Post-relapse survival after haploidentical transplantation vs matched-related or matched-unrelated hematopoietic cell transplantation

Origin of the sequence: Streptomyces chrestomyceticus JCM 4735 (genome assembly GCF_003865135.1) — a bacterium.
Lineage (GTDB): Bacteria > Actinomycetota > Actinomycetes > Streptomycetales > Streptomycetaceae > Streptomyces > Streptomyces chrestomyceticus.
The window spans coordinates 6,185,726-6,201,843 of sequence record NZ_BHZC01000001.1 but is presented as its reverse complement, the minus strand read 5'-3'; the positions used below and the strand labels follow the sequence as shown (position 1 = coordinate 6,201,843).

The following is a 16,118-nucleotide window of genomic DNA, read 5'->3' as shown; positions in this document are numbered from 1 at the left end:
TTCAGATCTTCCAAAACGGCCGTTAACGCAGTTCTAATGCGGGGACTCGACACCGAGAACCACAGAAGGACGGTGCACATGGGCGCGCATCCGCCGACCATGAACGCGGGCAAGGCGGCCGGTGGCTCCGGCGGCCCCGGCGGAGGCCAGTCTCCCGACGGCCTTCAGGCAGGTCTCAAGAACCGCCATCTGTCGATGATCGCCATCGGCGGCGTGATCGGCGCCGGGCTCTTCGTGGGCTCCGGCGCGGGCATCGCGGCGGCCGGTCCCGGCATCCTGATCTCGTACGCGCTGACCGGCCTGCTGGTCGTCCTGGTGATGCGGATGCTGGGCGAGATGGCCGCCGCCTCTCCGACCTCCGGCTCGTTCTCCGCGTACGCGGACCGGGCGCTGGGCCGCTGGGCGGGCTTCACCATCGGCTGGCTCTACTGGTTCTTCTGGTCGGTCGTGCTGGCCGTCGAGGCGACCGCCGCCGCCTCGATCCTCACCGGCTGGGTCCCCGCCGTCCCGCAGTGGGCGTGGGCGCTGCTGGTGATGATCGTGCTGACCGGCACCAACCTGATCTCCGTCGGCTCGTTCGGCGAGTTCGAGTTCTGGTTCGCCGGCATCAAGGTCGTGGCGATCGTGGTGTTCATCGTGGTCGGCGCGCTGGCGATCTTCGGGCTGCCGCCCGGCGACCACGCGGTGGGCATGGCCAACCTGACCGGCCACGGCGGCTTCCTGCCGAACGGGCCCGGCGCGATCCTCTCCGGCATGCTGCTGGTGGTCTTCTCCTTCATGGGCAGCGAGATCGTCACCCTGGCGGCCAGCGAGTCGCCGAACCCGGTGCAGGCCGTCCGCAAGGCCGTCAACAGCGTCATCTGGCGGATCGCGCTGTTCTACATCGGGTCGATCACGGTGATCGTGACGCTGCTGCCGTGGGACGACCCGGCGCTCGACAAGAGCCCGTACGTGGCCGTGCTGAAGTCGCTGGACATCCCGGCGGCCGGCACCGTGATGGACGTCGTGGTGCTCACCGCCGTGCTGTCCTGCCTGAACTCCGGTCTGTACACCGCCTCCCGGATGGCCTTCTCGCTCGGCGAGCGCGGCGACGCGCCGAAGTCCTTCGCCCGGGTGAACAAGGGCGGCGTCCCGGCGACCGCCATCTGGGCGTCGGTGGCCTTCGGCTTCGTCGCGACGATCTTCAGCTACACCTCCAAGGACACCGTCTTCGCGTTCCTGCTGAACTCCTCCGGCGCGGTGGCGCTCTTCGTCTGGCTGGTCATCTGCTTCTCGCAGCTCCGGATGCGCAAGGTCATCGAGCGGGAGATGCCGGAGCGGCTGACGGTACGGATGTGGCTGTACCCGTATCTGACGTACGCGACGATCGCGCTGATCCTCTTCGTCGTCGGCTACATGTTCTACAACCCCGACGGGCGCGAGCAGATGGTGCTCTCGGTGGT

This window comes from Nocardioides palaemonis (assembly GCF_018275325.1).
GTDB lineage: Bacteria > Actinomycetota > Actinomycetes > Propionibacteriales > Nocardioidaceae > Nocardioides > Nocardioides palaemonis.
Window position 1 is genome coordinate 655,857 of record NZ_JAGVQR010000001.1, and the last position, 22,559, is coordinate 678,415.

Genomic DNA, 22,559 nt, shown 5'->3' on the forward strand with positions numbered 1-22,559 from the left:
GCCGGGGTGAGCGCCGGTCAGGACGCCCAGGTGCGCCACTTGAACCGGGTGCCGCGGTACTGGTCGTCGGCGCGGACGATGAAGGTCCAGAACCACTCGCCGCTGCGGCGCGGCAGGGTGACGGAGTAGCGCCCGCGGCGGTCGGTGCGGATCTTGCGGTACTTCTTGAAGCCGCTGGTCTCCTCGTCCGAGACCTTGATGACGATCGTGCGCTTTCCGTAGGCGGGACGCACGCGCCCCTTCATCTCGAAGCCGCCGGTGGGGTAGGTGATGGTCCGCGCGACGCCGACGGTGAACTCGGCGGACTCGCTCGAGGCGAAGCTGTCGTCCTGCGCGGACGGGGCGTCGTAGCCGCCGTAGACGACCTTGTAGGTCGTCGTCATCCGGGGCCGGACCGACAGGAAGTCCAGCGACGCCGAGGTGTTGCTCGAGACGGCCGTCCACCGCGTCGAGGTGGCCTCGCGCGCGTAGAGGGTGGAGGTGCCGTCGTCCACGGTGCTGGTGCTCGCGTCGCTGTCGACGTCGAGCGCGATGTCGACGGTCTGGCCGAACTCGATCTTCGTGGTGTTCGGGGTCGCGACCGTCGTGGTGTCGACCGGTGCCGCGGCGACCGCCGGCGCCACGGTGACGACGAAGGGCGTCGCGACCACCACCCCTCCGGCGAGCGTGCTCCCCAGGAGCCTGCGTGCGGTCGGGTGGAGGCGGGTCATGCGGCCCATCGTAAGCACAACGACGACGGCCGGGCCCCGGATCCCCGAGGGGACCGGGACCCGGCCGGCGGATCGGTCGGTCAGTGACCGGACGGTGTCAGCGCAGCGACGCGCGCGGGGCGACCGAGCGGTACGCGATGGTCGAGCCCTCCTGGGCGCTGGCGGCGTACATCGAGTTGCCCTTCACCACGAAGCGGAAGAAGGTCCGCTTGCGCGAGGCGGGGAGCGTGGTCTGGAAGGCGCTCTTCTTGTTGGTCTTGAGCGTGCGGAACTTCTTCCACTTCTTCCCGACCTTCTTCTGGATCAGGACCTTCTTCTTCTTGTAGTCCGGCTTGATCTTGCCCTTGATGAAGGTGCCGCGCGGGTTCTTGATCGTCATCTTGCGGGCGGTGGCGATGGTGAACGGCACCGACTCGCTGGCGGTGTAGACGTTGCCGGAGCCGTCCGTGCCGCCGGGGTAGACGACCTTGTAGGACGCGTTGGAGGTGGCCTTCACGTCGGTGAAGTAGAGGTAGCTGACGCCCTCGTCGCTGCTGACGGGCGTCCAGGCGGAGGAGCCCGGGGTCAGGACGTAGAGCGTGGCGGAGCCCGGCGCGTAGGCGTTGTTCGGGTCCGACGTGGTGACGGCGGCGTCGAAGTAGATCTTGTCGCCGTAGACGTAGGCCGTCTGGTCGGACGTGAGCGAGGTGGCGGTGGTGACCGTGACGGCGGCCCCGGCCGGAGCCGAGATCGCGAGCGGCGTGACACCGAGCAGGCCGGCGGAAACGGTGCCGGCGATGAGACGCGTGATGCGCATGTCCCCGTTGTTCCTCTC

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Relapse remains a major cause of mortality among patients receiving allogeneic hematopoietic cell transplantation (HCT). The impact of donor type on post-relapse survival (PRS) has not been widely examined. We compared the survival outcomes for patients relapsing after haploidentical donor transplantation (HIDT) using post-transplant cyclophosphamide with those relapsing after matched-related donor transplantation (MRDT) or matched-unrelated donor transplantation (MUDT) at our institution. Two hundred and thirty-seven consecutive HCT recipients with relapse occurring after HIDT (N = 48), MUDT (N = 87) and MRDT (N = 102) were included in this analysis. Median age was 49 years (19-77 years) and the median time to relapse was 156 days (12-2465) after HCT. HIDT recipients had similar median time to relapse (5.8 vs 4.8 vs 5.5 months, P = 0.638) compared with MUDT and MRDT, respectively. One-year PRS was worse among HIDT recipients compared with MRDT and MUDT (17% vs 46% vs 40%, P<0.05). In a multivariate analysis, time to relapse (< 3 vs >3 months post transplant), no use of donor lymphocyte infusion (DLI) following relapse, higher Dana Farber disease risk index and HCT comorbidity index scores at the time of transplant and delayed platelet engraftment post transplant were all predictive of worse PRS. This analysis shows that 1-year PRS is inferior among HIDT when compared with MRDT or MUDT. Lower use of DLI after HIDT may have contributed to this inferior survival.

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